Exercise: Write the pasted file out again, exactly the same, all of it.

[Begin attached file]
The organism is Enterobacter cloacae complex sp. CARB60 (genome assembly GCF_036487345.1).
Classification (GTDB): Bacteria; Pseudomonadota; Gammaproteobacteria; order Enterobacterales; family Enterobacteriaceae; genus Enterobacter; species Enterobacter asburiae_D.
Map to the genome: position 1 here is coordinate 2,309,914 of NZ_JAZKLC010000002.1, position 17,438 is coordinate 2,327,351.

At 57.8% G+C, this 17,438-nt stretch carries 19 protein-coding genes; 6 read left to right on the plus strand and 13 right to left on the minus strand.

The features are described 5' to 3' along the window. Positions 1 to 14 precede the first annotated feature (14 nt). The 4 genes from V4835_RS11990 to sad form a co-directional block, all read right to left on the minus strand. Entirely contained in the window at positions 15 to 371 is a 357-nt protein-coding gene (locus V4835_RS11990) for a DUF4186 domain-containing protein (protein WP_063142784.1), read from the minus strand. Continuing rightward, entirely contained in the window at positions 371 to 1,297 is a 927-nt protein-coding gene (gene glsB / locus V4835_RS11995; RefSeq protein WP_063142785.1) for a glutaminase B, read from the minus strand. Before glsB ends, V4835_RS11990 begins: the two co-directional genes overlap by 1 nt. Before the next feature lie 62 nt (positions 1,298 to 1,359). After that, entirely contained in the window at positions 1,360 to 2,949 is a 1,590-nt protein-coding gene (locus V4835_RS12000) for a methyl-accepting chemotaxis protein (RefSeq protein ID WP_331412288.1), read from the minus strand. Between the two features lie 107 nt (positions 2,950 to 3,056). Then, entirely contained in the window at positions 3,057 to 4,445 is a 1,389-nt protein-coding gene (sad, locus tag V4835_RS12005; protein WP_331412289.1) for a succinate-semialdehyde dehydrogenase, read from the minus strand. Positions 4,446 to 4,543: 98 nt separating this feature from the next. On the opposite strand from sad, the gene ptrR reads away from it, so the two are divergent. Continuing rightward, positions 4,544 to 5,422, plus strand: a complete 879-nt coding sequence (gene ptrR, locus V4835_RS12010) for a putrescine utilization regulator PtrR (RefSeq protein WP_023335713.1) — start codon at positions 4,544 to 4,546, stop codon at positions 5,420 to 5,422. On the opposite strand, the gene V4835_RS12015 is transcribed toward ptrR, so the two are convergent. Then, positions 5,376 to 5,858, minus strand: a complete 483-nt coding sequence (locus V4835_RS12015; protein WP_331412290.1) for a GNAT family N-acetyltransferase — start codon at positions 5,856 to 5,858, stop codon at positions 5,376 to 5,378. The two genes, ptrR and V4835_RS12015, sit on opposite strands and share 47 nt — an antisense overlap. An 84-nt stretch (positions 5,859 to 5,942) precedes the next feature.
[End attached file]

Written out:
The organism is Enterobacter cloacae complex sp. CARB60 (genome assembly GCF_036487345.1).
Classification (GTDB): Bacteria; Pseudomonadota; Gammaproteobacteria; order Enterobacterales; family Enterobacteriaceae; genus Enterobacter; species Enterobacter asburiae_D.
Map to the genome: position 1 here is coordinate 2,309,914 of NZ_JAZKLC010000002.1, position 17,438 is coordinate 2,327,351.

At 57.8% G+C, this 17,438-nt stretch carries 19 protein-coding genes; 6 read left to right on the plus strand and 13 right to left on the minus strand.

The features are described 5' to 3' along the window. Positions 1 to 14 precede the first annotated feature (14 nt). The 4 genes from V4835_RS11990 to sad form a co-directional block, all read right to left on the minus strand. Entirely contained in the window at positions 15 to 371 is a 357-nt protein-coding gene (locus V4835_RS11990) for a DUF4186 domain-containing protein (protein WP_063142784.1), read from the minus strand. Continuing rightward, entirely contained in the window at positions 371 to 1,297 is a 927-nt protein-coding gene (gene glsB / locus V4835_RS11995; RefSeq protein WP_063142785.1) for a glutaminase B, read from the minus strand. Before glsB ends, V4835_RS11990 begins: the two co-directional genes overlap by 1 nt. Before the next feature lie 62 nt (positions 1,298 to 1,359). After that, entirely contained in the window at positions 1,360 to 2,949 is a 1,590-nt protein-coding gene (locus V4835_RS12000) for a methyl-accepting chemotaxis protein (RefSeq protein ID WP_331412288.1), read from the minus strand. Between the two features lie 107 nt (positions 2,950 to 3,056). Then, entirely contained in the window at positions 3,057 to 4,445 is a 1,389-nt protein-coding gene (sad, locus tag V4835_RS12005; protein WP_331412289.1) for a succinate-semialdehyde dehydrogenase, read from the minus strand. Positions 4,446 to 4,543: 98 nt separating this feature from the next. On the opposite strand from sad, the gene ptrR reads away from it, so the two are divergent. Continuing rightward, positions 4,544 to 5,422, plus strand: a complete 879-nt coding sequence (gene ptrR, locus V4835_RS12010) for a putrescine utilization regulator PtrR (RefSeq protein WP_023335713.1) — start codon at positions 4,544 to 4,546, stop codon at positions 5,420 to 5,422. On the opposite strand, the gene V4835_RS12015 is transcribed toward ptrR, so the two are convergent. Then, positions 5,376 to 5,858, minus strand: a complete 483-nt coding sequence (locus V4835_RS12015; protein WP_331412290.1) for a GNAT family N-acetyltransferase — start codon at positions 5,856 to 5,858, stop codon at positions 5,376 to 5,378. The two genes, ptrR and V4835_RS12015, sit on opposite strands and share 47 nt — an antisense overlap. An 84-nt stretch (positions 5,859 to 5,942) precedes the next feature.